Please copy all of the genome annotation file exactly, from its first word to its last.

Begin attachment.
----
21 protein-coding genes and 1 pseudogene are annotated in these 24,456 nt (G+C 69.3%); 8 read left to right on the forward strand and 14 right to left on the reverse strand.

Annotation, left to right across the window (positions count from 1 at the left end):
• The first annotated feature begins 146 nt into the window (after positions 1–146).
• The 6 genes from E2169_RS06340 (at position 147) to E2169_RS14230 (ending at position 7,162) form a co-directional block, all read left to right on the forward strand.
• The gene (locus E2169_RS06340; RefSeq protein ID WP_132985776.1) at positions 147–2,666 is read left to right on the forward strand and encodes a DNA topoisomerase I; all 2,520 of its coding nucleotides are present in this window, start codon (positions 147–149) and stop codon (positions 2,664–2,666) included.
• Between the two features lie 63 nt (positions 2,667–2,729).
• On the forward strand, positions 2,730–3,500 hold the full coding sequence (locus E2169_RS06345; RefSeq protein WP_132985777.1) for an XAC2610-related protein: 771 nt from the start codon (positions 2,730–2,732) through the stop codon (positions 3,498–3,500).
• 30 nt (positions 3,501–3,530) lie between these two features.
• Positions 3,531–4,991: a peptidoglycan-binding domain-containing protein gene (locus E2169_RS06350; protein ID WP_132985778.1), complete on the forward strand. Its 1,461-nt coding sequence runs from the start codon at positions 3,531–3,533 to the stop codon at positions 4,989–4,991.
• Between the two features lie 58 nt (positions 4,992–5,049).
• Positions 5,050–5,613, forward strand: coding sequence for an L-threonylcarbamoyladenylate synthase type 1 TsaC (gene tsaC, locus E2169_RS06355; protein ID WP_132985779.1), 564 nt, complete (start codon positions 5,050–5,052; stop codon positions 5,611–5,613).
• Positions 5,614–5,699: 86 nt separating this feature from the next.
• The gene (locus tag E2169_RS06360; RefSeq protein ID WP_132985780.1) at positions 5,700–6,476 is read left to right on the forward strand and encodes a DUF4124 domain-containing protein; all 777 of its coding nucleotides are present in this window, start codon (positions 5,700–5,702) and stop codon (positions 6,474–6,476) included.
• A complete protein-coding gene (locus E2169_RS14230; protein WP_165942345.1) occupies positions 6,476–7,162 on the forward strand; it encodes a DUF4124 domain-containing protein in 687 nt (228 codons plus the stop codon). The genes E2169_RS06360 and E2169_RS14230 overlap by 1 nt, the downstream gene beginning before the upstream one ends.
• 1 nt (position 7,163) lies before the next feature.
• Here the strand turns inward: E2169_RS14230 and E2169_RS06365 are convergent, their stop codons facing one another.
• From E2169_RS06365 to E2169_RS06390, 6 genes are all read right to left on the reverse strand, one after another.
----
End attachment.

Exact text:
21 protein-coding genes and 1 pseudogene are annotated in these 24,456 nt (G+C 69.3%); 8 read left to right on the forward strand and 14 right to left on the reverse strand.

Annotation, left to right across the window (positions count from 1 at the left end):
• The first annotated feature begins 146 nt into the window (after positions 1–146).
• The 6 genes from E2169_RS06340 (at position 147) to E2169_RS14230 (ending at position 7,162) form a co-directional block, all read left to right on the forward strand.
• The gene (locus E2169_RS06340; RefSeq protein ID WP_132985776.1) at positions 147–2,666 is read left to right on the forward strand and encodes a DNA topoisomerase I; all 2,520 of its coding nucleotides are present in this window, start codon (positions 147–149) and stop codon (positions 2,664–2,666) included.
• Between the two features lie 63 nt (positions 2,667–2,729).
• On the forward strand, positions 2,730–3,500 hold the full coding sequence (locus E2169_RS06345; RefSeq protein WP_132985777.1) for an XAC2610-related protein: 771 nt from the start codon (positions 2,730–2,732) through the stop codon (positions 3,498–3,500).
• 30 nt (positions 3,501–3,530) lie between these two features.
• Positions 3,531–4,991: a peptidoglycan-binding domain-containing protein gene (locus E2169_RS06350; protein ID WP_132985778.1), complete on the forward strand. Its 1,461-nt coding sequence runs from the start codon at positions 3,531–3,533 to the stop codon at positions 4,989–4,991.
• Between the two features lie 58 nt (positions 4,992–5,049).
• Positions 5,050–5,613, forward strand: coding sequence for an L-threonylcarbamoyladenylate synthase type 1 TsaC (gene tsaC, locus E2169_RS06355; protein ID WP_132985779.1), 564 nt, complete (start codon positions 5,050–5,052; stop codon positions 5,611–5,613).
• Positions 5,614–5,699: 86 nt separating this feature from the next.
• The gene (locus tag E2169_RS06360; RefSeq protein ID WP_132985780.1) at positions 5,700–6,476 is read left to right on the forward strand and encodes a DUF4124 domain-containing protein; all 777 of its coding nucleotides are present in this window, start codon (positions 5,700–5,702) and stop codon (positions 6,474–6,476) included.
• A complete protein-coding gene (locus E2169_RS14230; protein WP_165942345.1) occupies positions 6,476–7,162 on the forward strand; it encodes a DUF4124 domain-containing protein in 687 nt (228 codons plus the stop codon). The genes E2169_RS06360 and E2169_RS14230 overlap by 1 nt, the downstream gene beginning before the upstream one ends.
• 1 nt (position 7,163) lies before the next feature.
• Here the strand turns inward: E2169_RS14230 and E2169_RS06365 are convergent, their stop codons facing one another.
• From E2169_RS06365 to E2169_RS06390, 6 genes are all read right to left on the reverse strand, one after another.